Dick Kusleika’s Excel formula tips
Courtesy of The Daily Dose of Excel blog (and a helpful tweet from @r1c1), we came across a helpful post from Excel MVP Dick Kusleika on cutting Excel formulas down to size.
The piece was prompted by a request for help with a formula based on a series of IF arguments that ran to several lines of code containing 316 characters. Kusleika cut it down to a third of the size using IF, TRIM and a series of nested SUBSTITUTE arguments. After doing so, he explained a few of the techniques he used and shared them to help other Excel users become better formula writers.
Here are the main tips in his post, but the follow up comments from other readers are just as useful. Find the full post here.
“Making a formula shorter doesn’t necessarily make it better, but usually it does,” comments Kusleika. A longer formula is hardly ever easier to understand than a shorter one – and places fewer demands on your memory if you’re trying to decipher what it’s supposed to do.
Functions take arguments (sometimes called parameters) and spit out a return value. Arguments can be many things like numbers, strings, cell references, and even other functions. When a function is used as an argument in another function, it’s called nesting. The result of a function nested within another function is the first argument for the outer function, or as Kusleika explains it, “Excel always solves formulas from the inside out.”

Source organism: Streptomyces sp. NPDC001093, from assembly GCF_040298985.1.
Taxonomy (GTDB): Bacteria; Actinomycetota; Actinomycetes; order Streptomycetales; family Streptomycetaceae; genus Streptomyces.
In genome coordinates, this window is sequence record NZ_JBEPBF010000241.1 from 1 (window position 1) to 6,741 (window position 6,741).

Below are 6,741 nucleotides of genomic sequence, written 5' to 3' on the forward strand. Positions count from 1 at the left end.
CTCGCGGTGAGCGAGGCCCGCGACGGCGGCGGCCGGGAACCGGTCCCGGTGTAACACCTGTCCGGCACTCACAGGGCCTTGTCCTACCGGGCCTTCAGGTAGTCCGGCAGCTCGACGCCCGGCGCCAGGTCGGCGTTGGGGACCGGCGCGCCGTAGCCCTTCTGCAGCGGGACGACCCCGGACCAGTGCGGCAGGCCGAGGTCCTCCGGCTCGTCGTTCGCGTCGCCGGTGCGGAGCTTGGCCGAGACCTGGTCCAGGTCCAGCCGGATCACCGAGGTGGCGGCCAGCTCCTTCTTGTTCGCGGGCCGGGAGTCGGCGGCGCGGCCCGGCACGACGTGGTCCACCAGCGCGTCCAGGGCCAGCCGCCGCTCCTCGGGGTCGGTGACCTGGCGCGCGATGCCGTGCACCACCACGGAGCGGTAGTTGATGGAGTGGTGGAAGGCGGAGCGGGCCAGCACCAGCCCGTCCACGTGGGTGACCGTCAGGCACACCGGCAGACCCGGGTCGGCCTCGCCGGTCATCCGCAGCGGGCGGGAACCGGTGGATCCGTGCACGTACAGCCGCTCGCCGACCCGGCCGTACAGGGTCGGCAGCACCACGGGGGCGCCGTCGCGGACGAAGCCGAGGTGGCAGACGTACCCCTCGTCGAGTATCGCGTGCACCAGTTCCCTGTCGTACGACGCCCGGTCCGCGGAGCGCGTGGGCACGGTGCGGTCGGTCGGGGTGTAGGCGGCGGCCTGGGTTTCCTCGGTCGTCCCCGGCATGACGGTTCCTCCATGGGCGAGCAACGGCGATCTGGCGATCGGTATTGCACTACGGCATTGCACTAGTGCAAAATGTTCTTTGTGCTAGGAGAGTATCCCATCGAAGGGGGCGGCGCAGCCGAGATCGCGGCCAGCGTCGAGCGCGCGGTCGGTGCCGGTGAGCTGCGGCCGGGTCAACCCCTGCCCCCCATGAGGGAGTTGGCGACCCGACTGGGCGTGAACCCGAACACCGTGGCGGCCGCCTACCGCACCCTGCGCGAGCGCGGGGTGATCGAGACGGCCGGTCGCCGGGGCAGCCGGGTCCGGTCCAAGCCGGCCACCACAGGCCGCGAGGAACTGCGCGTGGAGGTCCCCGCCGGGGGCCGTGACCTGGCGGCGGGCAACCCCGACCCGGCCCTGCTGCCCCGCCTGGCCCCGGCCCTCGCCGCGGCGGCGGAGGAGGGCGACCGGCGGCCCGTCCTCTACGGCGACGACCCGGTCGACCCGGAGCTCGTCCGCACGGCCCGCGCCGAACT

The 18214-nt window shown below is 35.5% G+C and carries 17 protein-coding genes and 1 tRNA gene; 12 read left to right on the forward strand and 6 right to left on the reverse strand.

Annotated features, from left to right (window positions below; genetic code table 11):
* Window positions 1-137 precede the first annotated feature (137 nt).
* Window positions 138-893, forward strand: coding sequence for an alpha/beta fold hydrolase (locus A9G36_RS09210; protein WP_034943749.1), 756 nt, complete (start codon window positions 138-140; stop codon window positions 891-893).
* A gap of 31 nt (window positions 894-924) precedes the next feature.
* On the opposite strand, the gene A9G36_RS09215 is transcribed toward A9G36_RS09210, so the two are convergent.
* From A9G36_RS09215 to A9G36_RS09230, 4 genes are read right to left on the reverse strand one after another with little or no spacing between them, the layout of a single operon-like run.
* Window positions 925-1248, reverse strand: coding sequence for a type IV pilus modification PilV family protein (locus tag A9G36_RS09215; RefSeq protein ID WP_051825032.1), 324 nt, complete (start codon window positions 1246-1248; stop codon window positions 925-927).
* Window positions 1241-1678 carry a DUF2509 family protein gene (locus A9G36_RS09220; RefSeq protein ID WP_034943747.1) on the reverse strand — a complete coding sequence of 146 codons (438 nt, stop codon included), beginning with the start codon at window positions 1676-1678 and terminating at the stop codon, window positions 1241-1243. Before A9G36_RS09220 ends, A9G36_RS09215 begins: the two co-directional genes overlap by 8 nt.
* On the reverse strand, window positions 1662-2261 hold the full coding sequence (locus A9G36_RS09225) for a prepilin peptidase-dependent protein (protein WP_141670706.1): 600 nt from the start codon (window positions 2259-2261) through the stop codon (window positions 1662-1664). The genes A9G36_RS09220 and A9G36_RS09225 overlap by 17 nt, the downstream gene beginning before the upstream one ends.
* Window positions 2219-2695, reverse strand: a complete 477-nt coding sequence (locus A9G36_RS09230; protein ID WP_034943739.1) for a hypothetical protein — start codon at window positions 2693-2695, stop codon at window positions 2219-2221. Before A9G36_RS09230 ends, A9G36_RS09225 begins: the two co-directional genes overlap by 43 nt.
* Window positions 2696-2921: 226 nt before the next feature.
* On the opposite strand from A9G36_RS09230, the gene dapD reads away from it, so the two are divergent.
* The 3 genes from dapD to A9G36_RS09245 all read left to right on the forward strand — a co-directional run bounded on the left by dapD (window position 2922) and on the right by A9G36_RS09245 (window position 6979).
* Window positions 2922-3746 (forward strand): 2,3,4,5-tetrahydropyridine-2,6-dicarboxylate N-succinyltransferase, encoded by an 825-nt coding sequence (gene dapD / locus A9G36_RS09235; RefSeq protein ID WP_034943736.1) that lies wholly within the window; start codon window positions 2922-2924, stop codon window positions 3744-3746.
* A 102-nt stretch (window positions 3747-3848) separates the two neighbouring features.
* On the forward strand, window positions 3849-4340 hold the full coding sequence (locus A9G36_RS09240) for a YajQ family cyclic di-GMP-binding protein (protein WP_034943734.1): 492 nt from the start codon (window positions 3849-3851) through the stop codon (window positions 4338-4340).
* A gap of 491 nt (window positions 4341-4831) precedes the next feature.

Error Proof Functions
Some functions such as SUBSTITUTE are “error proof” and are useful to help make formulas leaner. TRIM is another function that will remove any spaces from the start and end of a string. You can use TRIM with any string you want and not worry that an error will be returned. “Knowing what functions return in error cases like this can help you write more succinct formulas,” he advises.
Booleans are TRUE and FALSE and within IF statements, for example, Excel will expect a Boolean answer and do the conversion for you. So instead of:
=IF(ISERR(FIND("blah","Some Text"))=TRUE, "Not found", "Found")
You could write:
=IF(ISERR(FIND("blah","Some Text")), "Not found", "Found")
Look for patterns in your formulas and try to call functions the fewest number of times. “If you find you’re using the same function over and over, ask yourself if you can’t move it more to the outside and call it less,” says Kusleika.
“If you’re typing the same sequence over and over in a formula, move that sub-formula out to a new cell and refer to the cell in your main formula,” he advises. VLOOKUP is a classic culprit which people often use twice to avoid calling up an error if it can’t find the value. Putting the VLOOKUP in another cell can simplify your formula.
ExcelZone Compendium: Functions and formulae